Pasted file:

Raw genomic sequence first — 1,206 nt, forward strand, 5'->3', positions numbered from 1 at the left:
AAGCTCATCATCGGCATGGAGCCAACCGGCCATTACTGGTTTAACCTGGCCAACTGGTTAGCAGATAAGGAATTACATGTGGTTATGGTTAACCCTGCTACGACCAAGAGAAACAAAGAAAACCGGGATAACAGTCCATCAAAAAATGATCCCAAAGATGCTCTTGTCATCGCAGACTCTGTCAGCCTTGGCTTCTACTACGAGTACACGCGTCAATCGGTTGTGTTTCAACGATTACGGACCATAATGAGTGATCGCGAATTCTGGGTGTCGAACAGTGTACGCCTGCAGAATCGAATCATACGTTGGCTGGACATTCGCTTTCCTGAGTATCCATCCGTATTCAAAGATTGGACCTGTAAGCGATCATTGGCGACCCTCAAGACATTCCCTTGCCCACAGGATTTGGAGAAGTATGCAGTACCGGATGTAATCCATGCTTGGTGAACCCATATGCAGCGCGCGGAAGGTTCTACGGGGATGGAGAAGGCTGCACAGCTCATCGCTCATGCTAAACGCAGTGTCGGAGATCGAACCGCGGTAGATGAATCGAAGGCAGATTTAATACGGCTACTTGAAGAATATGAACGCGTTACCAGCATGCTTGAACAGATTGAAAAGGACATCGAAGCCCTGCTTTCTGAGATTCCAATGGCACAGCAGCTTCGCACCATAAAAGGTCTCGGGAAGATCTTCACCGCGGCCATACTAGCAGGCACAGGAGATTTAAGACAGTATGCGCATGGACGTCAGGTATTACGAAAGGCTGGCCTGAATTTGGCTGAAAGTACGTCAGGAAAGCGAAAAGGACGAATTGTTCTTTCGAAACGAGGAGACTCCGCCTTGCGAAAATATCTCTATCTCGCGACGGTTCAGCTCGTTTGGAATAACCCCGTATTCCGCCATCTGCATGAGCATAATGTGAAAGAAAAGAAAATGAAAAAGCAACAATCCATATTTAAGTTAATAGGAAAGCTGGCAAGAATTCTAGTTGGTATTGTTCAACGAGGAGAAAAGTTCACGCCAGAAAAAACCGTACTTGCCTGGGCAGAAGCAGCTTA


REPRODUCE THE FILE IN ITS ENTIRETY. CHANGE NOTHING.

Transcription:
Raw genomic sequence first — 1,206 nt, forward strand, 5'->3', positions numbered from 1 at the left:
AAGCTCATCATCGGCATGGAGCCAACCGGCCATTACTGGTTTAACCTGGCCAACTGGTTAGCAGATAAGGAATTACATGTGGTTATGGTTAACCCTGCTACGACCAAGAGAAACAAAGAAAACCGGGATAACAGTCCATCAAAAAATGATCCCAAAGATGCTCTTGTCATCGCAGACTCTGTCAGCCTTGGCTTCTACTACGAGTACACGCGTCAATCGGTTGTGTTTCAACGATTACGGACCATAATGAGTGATCGCGAATTCTGGGTGTCGAACAGTGTACGCCTGCAGAATCGAATCATACGTTGGCTGGACATTCGCTTTCCTGAGTATCCATCCGTATTCAAAGATTGGACCTGTAAGCGATCATTGGCGACCCTCAAGACATTCCCTTGCCCACAGGATTTGGAGAAGTATGCAGTACCGGATGTAATCCATGCTTGGTGAACCCATATGCAGCGCGCGGAAGGTTCTACGGGGATGGAGAAGGCTGCACAGCTCATCGCTCATGCTAAACGCAGTGTCGGAGATCGAACCGCGGTAGATGAATCGAAGGCAGATTTAATACGGCTACTTGAAGAATATGAACGCGTTACCAGCATGCTTGAACAGATTGAAAAGGACATCGAAGCCCTGCTTTCTGAGATTCCAATGGCACAGCAGCTTCGCACCATAAAAGGTCTCGGGAAGATCTTCACCGCGGCCATACTAGCAGGCACAGGAGATTTAAGACAGTATGCGCATGGACGTCAGGTATTACGAAAGGCTGGCCTGAATTTGGCTGAAAGTACGTCAGGAAAGCGAAAAGGACGAATTGTTCTTTCGAAACGAGGAGACTCCGCCTTGCGAAAATATCTCTATCTCGCGACGGTTCAGCTCGTTTGGAATAACCCCGTATTCCGCCATCTGCATGAGCATAATGTGAAAGAAAAGAAAATGAAAAAGCAACAATCCATATTTAAGTTAATAGGAAAGCTGGCAAGAATTCTAGTTGGTATTGTTCAACGAGGAGAAAAGTTCACGCCAGAAAAAACCGTACTTGCCTGGGCAGAAGCAGCTTA